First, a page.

The walk is lovely.  A true walk in the woods.  Unlike other hikes that just head straight up, we are hiking many miles over the course of many hours just to get close to this mountain.  We reach the first river crossing and I feel super anxious.  Stud rock hops across like its nothing and 5e and I follow suit.  But I don’t feel  relieved when I make it to the other side cuz I know there is more to come.  We reach the next crossing.  Same thing.  And the next.  By our fourth crossing we are cheering and finally feeling relief about the water.  We keep our breaks short and eat often.  We are walking and weaving along the river and its so pretty and peaceful and its flowing babble just lulls me into a rhythm.  The few hikers we pass are very friendly and humble and the vibe on the trail is one that I really love.  Owl’s Head starts to come into view on our right and we figure we must be getting close to the slide path that goes straight up it and we start to look for it knowing it may not be well marked having read this in the guidebooks.IMG_2796IMG_2797

We manage our last crossing just before reaching a pair of cairns marking the Owl’s Head Path and I consider them a threshold to this myth of a mountain.  We pause and take a short break before heading up.  We chug our water and refill our liters and have a last snack.  As we start our ascent, I am very aware of how deep in the woods we are and how late it feels to just be starting up a mountain and how we’ve already been hiking for over 4 hours and the toughest part is yet to come.  We reach the slidy stuff and each step up sort of slides back a bit.  It is profoundly steep and the gravel and loose rocks crumble under foot and we are all scared.  Stud panic hikes ahead and 5e expresses her fear just below me while I try to keep steadily moving up.  We do our best to not loosen the rocks so that they don’t fall on each other but they fall everywhere.  I grunt and laugh nervously and we encourage each other until alas we reach the top of the slide and find ourselves on more of a trail with more solid rock scrambles which are fun and a relief. The steepness starts to level out and we have entered the mossy greenery and we can see the blue sky start to peak thru the wind blown spruces ahead of us.

We climb over and under and around the downed trees towards the “new” summit and reach the cairn and it feels fricken awesome.   It reminds me of how I felt when I reached the summits of Mansfield and Camel’s Hump on the Long Trail.  I can’t believe I am standing on Owl’s Head.  It is surreal.  It feels amazing.  We collapse and eat and chug water and then we are joined by another hiker who asks us if we would help him cheer for his friend who is coming along behind him.  He tells us that this is his friends 48th and final mountain in completing his NH48 goal.  We are pumped!  We hear him coming and we all stand up and start clapping.  He is shocked to hear us as we start cheering for him and I almost get emotional.  He looks to be in his late 50’s and I find out later that he’s from NY and has been chipping away at the NH48 for the past 7 years.  Its my first time being on a NH48 summit with someone celebrating their final peak and he is touched and humble about it.  His friend’s final mountain is Madison and they plan to hike that the next day.  We congratulate them and end our summit break a little early to give them some time alone on the summit.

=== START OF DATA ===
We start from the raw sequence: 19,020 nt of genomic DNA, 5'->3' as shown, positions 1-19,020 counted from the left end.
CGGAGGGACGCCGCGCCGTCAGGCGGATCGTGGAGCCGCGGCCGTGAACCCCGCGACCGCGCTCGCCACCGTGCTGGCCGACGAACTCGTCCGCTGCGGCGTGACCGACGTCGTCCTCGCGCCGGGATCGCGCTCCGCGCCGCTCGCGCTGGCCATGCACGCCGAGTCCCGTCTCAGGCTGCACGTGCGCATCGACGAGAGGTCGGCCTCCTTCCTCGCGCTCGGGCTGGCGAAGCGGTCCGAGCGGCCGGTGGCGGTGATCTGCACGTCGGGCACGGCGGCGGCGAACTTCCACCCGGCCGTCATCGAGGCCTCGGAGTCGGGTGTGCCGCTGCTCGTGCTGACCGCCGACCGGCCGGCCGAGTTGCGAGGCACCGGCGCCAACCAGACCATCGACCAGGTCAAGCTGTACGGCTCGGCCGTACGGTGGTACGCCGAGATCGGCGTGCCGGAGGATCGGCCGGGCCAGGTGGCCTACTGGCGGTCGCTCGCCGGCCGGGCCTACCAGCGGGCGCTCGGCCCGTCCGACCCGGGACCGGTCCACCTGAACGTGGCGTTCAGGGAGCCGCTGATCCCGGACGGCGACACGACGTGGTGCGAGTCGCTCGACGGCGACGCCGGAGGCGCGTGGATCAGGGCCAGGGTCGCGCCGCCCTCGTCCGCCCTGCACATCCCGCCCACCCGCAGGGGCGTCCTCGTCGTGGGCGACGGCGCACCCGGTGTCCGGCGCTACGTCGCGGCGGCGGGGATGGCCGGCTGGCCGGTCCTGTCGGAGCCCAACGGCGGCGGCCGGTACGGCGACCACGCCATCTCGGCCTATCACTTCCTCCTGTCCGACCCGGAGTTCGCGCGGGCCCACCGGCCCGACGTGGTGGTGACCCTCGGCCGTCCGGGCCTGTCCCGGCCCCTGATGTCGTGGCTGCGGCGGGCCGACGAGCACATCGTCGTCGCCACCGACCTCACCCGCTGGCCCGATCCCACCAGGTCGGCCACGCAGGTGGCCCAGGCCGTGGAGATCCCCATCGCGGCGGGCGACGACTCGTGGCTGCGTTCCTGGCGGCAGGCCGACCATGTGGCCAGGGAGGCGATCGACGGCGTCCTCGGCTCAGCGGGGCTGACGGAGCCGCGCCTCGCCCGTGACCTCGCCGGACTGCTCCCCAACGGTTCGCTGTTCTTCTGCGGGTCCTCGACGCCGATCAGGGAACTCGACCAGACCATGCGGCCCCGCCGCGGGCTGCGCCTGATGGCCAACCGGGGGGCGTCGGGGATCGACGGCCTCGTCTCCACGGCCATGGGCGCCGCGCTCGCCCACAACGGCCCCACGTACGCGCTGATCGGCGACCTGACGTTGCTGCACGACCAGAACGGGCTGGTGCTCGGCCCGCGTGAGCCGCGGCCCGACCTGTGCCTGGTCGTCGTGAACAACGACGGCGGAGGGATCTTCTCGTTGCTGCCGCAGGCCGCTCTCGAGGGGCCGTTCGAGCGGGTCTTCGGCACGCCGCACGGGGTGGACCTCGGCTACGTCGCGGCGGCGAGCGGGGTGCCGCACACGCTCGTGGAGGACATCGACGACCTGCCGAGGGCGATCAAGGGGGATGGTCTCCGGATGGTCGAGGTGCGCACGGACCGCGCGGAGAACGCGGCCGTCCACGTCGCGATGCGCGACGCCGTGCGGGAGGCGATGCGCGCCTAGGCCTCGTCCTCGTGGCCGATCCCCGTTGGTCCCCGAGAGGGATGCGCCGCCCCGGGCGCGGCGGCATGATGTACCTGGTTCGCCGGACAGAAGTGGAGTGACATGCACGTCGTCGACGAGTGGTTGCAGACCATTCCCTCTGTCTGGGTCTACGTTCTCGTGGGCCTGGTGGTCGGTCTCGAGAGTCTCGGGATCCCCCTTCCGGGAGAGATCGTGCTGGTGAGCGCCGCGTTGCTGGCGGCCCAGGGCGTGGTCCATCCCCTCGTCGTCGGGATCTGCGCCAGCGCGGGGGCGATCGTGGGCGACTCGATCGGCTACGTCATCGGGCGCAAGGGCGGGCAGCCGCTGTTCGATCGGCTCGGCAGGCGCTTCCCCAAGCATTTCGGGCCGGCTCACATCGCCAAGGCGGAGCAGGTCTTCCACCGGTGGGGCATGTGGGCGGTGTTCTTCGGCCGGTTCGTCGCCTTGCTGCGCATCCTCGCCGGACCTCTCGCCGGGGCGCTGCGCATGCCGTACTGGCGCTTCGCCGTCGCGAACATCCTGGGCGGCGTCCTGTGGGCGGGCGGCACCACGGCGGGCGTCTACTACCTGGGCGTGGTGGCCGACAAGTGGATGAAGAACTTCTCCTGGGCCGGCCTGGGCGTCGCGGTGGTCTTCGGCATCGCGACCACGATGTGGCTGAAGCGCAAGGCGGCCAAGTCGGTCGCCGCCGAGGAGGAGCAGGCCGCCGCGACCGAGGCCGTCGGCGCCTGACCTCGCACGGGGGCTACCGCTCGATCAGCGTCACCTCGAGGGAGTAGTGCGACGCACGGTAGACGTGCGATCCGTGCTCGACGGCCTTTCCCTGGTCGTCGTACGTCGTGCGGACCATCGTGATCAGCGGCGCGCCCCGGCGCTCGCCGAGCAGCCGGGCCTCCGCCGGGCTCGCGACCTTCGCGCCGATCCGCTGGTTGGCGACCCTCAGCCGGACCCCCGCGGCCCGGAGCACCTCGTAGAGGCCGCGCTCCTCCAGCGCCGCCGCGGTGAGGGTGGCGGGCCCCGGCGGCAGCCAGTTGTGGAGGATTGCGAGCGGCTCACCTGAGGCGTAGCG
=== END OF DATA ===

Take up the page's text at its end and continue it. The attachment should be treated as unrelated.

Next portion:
Walking back Stud spots a big brown rabbit.  Its was huge and hopping around on top of this mossy summit and something about that rabbit just really got to me.  A message for sure.  As we begin our descent down the slide trail we are pretty freaked out about going down but its okay.  We slip and slide and we loosen rocks that knock each other behind foot and I even have a dramatic fall at one point but we are fine and we just take our time and talk each other down it and when we reach the bottom and cross back over the threshold between the cairns, we collapse by the river.  We lay on the soft pine floor and chug our liters, eat snacks, refill water and rest.  Its mid afternoon and we have a long hike out.  We feel great and we manage to get across all the river crossings just fine.  A couple hours later the light starts to fade and so do we.  We are exhausted and things start to hurt.  The last 2 miles are brutal and I just want to collapse but I just keep walking and we all start to just drag ourselves forward.  I keep drawing my attention away from my physical discomfort and try to focus the trees, the river, the leaves, the beings and I a, so grateful to be on this land.  I am delighted to see so much Balsam Fir.

We reach the suspension bridge at 6:30PM, exactly 11.5 hours and 18.5 miles later and we climb down underneath it to soak our feet in the cold river.  I attempt to get all the way in but its too cold and the light is fading and I don’t want to get over cold.  But I wash the dirt off my calves and splash water on my face and arms.  We hobble to the car and change into jeans and flannel and it feels so good.  We drive away from the Lincoln Woods as the sun sets over the misty blue mountains and we feel incredibly accomplished, exhausted, sore, and content.